Twenty-five years after Ron Goldman's murder, his family is speaking out on the anniversary of the crime.
"The pain is always there, the loss is always there," Goldman's father, Fred Goldman, said in an exclusive interview with "Good Morning America" on Wednesday. "It never goes away."
"Today is just that much more intense," Fred Goldman said. "It's hard for me to imagine it's 25 years. Ron would be 50 now. I have a hard time reckoning that whole idea."
The night of June 12, 1994, 25-year-old Ron Goldman was returning a pair of glasses to Nicole Brown Simpson's Los Angeles home when the two were attacked and brutally stabbed to death.
Fred Goldman was the one who broke the "crushing" news to his daughter.
"I remember falling to the ground, screaming and crying," Ron Goldman's sister, Kim Goldman, told ABC News.
Brown Simpson's ex-husband, former NFL star O.J. Simpson, went on trial for the double murder. In 1995, after a trial that captured the nation's attention, Simpson, who has always maintained his innocence in the killings, was acquitted of all criminal charges.
Seeing some Americans delight in the verdict, Fred Goldman said, left him feeling "disgust."
"I went to the cemetery" after the verdict, Kim Goldman added. "I feel like I needed to tell him what happened."
Kim Goldman on Wednesday is launching a 10-episode podcast called "Confronting: O.J. Simpson." In the series, she interviews key members of the case, from prosecutor Marcia Clark to LAPD detective Tom Lange to Simpson house guest Kato Kaelin.
For Kim Goldman, who adored her protective older brother, the podcast is an outlet to pose questions that have haunted her for years in the infamous case.
"I just wanted to go full force this year," Kim Goldman told "GMA." "Face some of my fears, face some of my anxiety."
"For all these years, it's been a little frustrating that there's been so much about this case... television series, fictional approaches, that I thought it was important to go right to the source," Kim Goldman explained.
Kim Goldman even talked to two jurors and said she was told the three-and-a-half hour deliberation was allegedly a cover-up.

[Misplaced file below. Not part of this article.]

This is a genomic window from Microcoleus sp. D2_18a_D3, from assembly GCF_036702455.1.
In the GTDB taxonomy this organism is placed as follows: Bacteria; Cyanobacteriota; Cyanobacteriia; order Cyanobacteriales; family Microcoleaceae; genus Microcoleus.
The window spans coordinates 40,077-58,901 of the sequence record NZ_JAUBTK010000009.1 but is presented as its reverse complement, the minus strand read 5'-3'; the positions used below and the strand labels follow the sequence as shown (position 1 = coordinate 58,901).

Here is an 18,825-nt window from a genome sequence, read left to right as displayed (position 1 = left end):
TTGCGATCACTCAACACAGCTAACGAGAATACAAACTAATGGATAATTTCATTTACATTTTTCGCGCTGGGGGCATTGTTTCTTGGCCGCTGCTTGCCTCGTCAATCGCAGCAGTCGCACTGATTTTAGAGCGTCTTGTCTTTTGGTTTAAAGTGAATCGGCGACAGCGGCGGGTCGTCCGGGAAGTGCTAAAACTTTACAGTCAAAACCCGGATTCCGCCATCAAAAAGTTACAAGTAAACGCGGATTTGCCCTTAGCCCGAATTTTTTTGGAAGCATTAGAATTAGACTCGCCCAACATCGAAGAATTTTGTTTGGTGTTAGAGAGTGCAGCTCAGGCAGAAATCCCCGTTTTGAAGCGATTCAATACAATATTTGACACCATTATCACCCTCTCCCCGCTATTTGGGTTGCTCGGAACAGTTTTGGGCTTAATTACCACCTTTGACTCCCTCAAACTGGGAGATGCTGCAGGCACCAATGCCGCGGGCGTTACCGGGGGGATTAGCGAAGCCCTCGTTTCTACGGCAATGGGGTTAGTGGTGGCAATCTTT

"They corroborated what my dad and I always thought -- which was that they didn't do their job," she said. "They pulled testimony just to cover up that they always knew what their answer was when they went into that jury room and they wasted our time for three-and-a-half hours."
Kim Goldman said the jurors claimed no evidence would have likely made a difference in the outcome.
"In some ways they were out-gunned," Fred Goldman told ABC News of the prosecutors. "The defense team was a group of men whose single goal was to get their client off."
Kim Goldman also recalls in the podcast her chance encounter with Simpson in a parking lot a few years after his acquittal.
"I was by myself in my car. I saw that gait ... that I had been following for so many years," she told "GMA." "I revved the engine and I gripped the steering wheel thinking I could take him out right here and nobody would know."
That dark thought was just a "fleeting" moment, Kim Goldman said.
Fred Goldman added that it's important to remember the victims of violence who don't get the publicity that his son and Brown Simpson do.
"It happens every day, and those families have the same pain that we’ve gone through and will go thorough for years to come," he said. "We can't ignore that. It's way too important."
"When you think about the volume of crime in this country ... we don't do anything to stop it, to stem the horror," he said. It's "important for both of us to continue to remind people of the kind of violence that occurs ... I don’t know how anybody can ignore that."
Despite the acquittal in the criminal case, a civil jury in 1997 found Simpson liable for wrongful death and he was ordered to pay millions to the victims' families.
In 2008, the former Buffalo Bills player was convicted in a botched robbery and sent to a Nevada prison. Simpson was released in 2017 and now lives in Las Vegas.
The Goldmans say they don't utter Simpson's name.
"He is a murderer. I don't want to get my mouth dirty with his name," Fred Goldman said. "He doesn't have the courage, the moral backbone to admit what he did. He's a fraud."